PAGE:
Applications of microgravity

Aquifer monitoring

Microgravity has been proven to be of value in monitoring the depletion of underground aquifers, not only for water supplies but also for geothermal reservoirs. Considerable work has been conducted in the USA to determine and monitor mass redistribution due to fluid extraction and reinjection. Once benchmarks have been established the aquifer can be monitored over time and the data applied to hydrological models.

Archaeological surveys

archao_grav Advances in acquisition techniques now mean that microgravity has become a viable exploratory tool for the archaeologist. As with other applications, the method focuses on missing mass. Therefore, microgravity can and has been utilised in the search for burial chambers and associated tunnels. As the method of data collection is totally passive archaeologists need not fear any form of disturbance over sensitive sites.

Cave & swallow hole detection

cave_grav Microgravity is the primary tool used for the location of shallow (<50m) caves and swallow holes. Microgravity is the only surface geophysical method that will provide the location of such karstic features regardless of their shape or fill provided a sufficient density contrast exists. Cavities constitute a considerable hazard to development and redevelopment and any migration to the surface may seriously damage property and services. Such features need to be positively identified prior to any engineering design and construction. Under correct conditions, a microgravity survey can successfully detect and delineate natural cavities.

Coal mine working detection

The same principles for detecting natural cavities can be applied to locating and delineating man-made underground workings. Microgravity has advanced rapidly since the mid-1980’s and is now recognised as the prime method for establishing the presence of shafts, adits and workings. If conducted properly Microgravity surveys are capable of detecting workings to a depth as much as 100m when data is acquired carefully and the information undergoes stringent analysis. Microgravity has been highly successful in the detection and location of abandoned shafts in a wide range of mining environments. In addition, unlike other geophysical methods, microgravity is not susceptible to interference from cultural interference, including traffic.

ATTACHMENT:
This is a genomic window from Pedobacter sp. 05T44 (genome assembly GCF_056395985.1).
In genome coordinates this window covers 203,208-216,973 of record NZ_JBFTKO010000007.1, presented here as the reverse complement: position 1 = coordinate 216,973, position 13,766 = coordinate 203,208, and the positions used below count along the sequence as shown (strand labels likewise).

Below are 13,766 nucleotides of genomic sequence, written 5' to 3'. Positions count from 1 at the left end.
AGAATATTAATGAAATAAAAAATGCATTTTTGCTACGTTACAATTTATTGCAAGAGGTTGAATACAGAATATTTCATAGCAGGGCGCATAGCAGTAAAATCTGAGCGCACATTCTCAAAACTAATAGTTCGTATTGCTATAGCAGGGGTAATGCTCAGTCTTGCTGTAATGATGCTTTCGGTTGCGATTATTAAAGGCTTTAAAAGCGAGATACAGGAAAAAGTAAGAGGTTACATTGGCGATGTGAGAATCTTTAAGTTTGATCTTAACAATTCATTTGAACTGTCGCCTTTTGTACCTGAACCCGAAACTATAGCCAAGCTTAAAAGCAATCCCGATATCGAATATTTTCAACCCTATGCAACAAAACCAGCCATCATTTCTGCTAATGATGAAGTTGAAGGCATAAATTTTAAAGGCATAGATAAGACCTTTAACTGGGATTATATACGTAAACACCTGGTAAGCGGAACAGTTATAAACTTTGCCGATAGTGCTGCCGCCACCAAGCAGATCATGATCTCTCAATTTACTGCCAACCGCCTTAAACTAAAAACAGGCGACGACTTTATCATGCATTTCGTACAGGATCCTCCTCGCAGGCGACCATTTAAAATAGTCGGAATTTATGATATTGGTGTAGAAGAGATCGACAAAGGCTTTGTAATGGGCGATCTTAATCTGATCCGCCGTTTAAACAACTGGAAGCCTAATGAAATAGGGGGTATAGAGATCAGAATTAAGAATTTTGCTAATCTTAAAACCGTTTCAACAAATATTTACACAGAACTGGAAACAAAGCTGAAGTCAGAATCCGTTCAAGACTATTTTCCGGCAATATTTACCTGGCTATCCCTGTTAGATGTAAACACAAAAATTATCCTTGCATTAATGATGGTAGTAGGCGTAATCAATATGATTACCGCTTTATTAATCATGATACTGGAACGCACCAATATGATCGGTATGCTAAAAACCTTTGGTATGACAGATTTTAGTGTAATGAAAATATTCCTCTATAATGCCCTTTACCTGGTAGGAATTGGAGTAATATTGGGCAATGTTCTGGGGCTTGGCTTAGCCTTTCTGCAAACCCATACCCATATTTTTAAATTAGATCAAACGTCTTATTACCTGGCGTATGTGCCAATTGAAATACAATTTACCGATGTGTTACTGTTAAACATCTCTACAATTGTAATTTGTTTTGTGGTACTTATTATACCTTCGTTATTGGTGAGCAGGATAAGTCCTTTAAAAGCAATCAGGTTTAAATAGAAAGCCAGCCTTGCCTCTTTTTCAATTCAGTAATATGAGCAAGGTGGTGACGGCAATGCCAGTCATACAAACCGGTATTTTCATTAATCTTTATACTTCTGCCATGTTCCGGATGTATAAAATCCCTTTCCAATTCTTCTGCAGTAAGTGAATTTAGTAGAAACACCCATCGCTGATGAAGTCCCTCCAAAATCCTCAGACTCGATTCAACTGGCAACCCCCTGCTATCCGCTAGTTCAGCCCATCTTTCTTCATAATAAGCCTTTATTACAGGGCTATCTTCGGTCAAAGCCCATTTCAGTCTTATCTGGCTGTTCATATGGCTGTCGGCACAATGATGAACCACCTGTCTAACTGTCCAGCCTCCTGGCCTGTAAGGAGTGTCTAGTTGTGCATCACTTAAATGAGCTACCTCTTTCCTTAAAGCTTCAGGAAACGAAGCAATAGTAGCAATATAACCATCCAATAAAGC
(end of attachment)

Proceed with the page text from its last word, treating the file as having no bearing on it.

Environment studies

With the increase in demand for the redevelopment of brown field sites, the determination and location of subsurface features is of considerable importance. Microgravity can and has been applied in the detection of such features (usually combined with other geophysical methods). As early as 1967, microgravity was used to locate buried concrete water tanks and reservoirs. More recently microgravity was utilised in the location of World War II bunkers.

Evaporite dissolution mapping

Both man made mining and natural dissolution of evaporites have caused catastrophic subsidence in various areas of Britain. The rapid dissolution of gypsum has caused £1,000,000 worth of damage and generated problems for planners and engineers. Microgravity has been successfully applied to target drilling and probing investigations. As a result, microgravity has delineated numerous breccia pipes and large cavities that breach or come near to the surface.

Geological modelling

Bedrock formations are typically denser than overlying drift. If the density contrast is significant then bedrock relief can be mapped using Microgravity. The technique is most suitable for studies of bedrock at depths in excess of 50m. In addition, microgravity can be utilised in the mapping of near-surface faulting.

More recent applications are the mapping of potholes within bedrock. Such holes can have significant implications on civil engineering design and construction, for example when a project design requires piling to bedrock.

Hard rock mining

kal_grav Microgravity has successfully been applied to a number of hardrock mining environments specifically in South Africa, Namibia and Australia. The applications vary from structural mapping, old mine working detection and delineation of sinkholes caused by dewatering. The two last examples have serious safety implications and not only affect the operational side of mining but also the economics of operating in such environments. Microgravity continues to provide support for mining activities aiding in health and safety and production.

Landfill studies

Microgravity has been successfully applied in the delineation of old landfill sites where there is no information on the pit's dimensions. The success of the method can be attributed to the significant density contract between domestic refuse and the underlying strata. A number of profiles across the site can result in the accurate mapping of the base of a landfill and aid in any future remediation.